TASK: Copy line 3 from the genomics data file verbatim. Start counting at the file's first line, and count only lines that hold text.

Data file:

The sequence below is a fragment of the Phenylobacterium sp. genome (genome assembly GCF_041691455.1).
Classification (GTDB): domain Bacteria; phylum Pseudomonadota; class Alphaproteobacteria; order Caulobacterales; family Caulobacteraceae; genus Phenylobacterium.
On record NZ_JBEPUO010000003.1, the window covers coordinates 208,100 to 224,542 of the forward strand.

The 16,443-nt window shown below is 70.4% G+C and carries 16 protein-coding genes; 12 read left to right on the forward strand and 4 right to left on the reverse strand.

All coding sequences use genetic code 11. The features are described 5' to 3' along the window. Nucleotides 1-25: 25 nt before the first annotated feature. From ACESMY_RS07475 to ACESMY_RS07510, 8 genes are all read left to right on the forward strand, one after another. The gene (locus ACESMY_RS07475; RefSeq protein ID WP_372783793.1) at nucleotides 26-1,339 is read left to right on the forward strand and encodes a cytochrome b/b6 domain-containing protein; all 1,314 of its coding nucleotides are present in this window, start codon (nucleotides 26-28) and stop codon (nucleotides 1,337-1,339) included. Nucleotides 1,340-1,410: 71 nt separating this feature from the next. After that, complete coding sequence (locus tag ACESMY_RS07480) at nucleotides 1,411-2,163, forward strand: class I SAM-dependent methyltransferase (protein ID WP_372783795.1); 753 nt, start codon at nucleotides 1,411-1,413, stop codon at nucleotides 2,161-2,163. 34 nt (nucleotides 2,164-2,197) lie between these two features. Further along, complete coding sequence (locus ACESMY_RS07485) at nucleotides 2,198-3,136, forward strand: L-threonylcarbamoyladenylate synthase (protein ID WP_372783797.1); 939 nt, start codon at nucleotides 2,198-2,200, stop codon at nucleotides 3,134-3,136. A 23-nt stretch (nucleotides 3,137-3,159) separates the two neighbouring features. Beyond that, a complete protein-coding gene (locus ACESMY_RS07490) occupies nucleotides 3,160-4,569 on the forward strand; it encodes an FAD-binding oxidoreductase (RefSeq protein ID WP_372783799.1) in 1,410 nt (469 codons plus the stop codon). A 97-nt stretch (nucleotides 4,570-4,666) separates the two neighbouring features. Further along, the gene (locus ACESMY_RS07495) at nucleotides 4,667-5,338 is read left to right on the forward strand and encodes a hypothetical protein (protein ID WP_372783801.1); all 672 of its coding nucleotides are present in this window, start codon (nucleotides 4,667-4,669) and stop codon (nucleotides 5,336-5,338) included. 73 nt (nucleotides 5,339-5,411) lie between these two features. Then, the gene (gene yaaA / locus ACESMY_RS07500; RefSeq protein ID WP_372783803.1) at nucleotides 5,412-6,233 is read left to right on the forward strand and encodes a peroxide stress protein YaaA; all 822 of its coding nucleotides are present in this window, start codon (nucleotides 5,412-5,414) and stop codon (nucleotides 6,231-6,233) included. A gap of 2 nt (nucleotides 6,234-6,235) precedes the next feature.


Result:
On record NZ_JBEPUO010000003.1, the window covers coordinates 208,100 to 224,542 of the forward strand.